: Using a Shock Loop when swinging?
10-19-2003, 01:11 PM
I have always been taught to lead the fly with the rod when swinging and always use a shock loop. I've had good success at doing this, but recently in an effort to reduce fly speed, I have been following the fly with the rod. I read in Trey Combs steelheading book that if you are following the fly on the swing, you should not use a shock loop as the fly line does not have enough momentum to create an automatic hook set. He recommends no loop, and just a simple drop of the rod tip.
Last night I got my first legit hookup while following the fly, I was using a shock loop and my muddler was quickly expelled. Can anyone confirm the usefullness of a shock loop when following a fly on the swing?
10-19-2003, 05:14 PM
I always use the shock loop, and more often than not I'm following the fly to slow it down. I'm getting good hookups most of the time. A friend of mine doesn't use them and also gets good hookups most of the time. I feel better using them, he feels better not using them. That doesn't help much, probably, but there you are.
10-19-2003, 07:14 PM
I almost always have a loop of about a foot in my hand; however, I don't drop in when a fish takes. I only drop it if the fish has solidly hooked itself. And I almost always strike a fish as well after it has taken the fly by lifting up on the rod quickly. This is not the quick reaction strike of trout fishing, it is still a striking of the fish nonetheless.
10-19-2003, 08:39 PM
flytyer, just curious: what's the advantage of having that loop if you only drop it (I assume you mean let the fish take the foot of line) if there's a solid hook up. Wouldn't having no loop get you the same thing?
The trouble in all of this, frankly, is that getting a steelhead strike tends to clear my mind of everything that was, is, and will be going on for about ten seconds on either side of the strike. For all I know I've been abducted by aliens (or, to dream a little, molested by a bewadered JLo) during those twenty seconds of oblivion. But I _think_ the steelhead graps the fly, pulls the loop up through my dull-witted hands, the line hits the reel, and I raise the rod. Bang, on a good day, she's on.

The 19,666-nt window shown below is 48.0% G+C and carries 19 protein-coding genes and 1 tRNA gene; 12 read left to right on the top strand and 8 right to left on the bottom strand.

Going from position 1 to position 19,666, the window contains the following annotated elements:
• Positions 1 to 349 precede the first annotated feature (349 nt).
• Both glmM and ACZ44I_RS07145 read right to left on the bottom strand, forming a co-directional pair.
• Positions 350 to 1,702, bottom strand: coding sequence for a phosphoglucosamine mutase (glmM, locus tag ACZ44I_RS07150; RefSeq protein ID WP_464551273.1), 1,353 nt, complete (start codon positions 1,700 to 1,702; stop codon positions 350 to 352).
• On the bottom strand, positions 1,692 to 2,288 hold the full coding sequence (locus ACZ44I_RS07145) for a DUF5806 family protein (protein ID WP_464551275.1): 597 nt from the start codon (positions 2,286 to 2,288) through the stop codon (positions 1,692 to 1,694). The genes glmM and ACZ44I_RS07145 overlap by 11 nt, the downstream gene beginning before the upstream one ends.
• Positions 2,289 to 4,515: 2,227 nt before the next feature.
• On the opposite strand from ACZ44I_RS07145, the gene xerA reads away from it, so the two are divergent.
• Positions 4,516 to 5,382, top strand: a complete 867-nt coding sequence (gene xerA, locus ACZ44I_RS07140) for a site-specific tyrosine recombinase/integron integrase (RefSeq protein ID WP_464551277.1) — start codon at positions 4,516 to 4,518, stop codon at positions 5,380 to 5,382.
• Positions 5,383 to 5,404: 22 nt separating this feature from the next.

10-19-2003, 09:34 PM
Originally posted by Cphatts
I read in Trey Combs steelheading book that if you are following the fly on the swing, you should not use a shock loop as the fly line does not have enough momentum to create an automatic hook set.
Trey Combs says alot of things. Some I've found to be true, some I've found to be false, some I've found to be a matter of interpretation, and some are just plain silly. The above is just plain silly IMHO.
There is considerable drag, or pressure, or tension, or whatever you want to call it on a 60 to 100 feet of flyline in moving water. As a test, next time a big fish runs toward you, do nothing but sink your rod tip under water. Even with a barbless hook, the pressure on the line will keep the fish on until you casually reel in enough line to regain contact. You may not know where the heck the fish is, but he'll be on your line :chuckle:
With all that tension on the line, following or leading your line does affect the drift of your fly, but the idea that following or leading the fly will alter the momentum (whatever that means) of your fly enough to alter the hookset on the fish?:chuckle:
The best way I know to slow the drift of a fly on a wide swing, and slow its momentum (whatever that means) is to mend the running line upstream, and then lead that mended line, inserting slack between the rod tip and where the water grips the line, until the connection grows tight, then repeat, repeat, repeat... A tight connection between your rodtip and line, which is what you get when you follow the line, will more than likely speed up things at the business end. Leading reduces tension, following increases tension.
Sorry if it seems like I'm ranting, but sheesh. I have enough to worry about uncorking a decent cast and not falling into the river. If I had to worry about little stuff like momentum affecting hookups, I'd never leave the house!
10-19-2003, 11:24 PM
What I mean by "dumping the loop" I have in my hand, is to simply lower my index finger that has been tightly holding the line against the grip or my thumb to allow the line to run over my finger (with the slight drap the finger adds) before the reel is engaged by the running fish. This seems to keep the leader from being shocked and has resulted in fewer break-offs right after a hook up. My friend Bob Arnold always fishes with a loop in his hand for this reason. It is the same thing I do when fishing for trout or bass with a single hand rod.
10-20-2003, 11:50 AM
Deke Meyers likes to set his drag just tight enough to barb the fish. He believes it gives him less to worry about. Things like possible tangles with the loop. I like this system, because I am a tangle waiting to happen.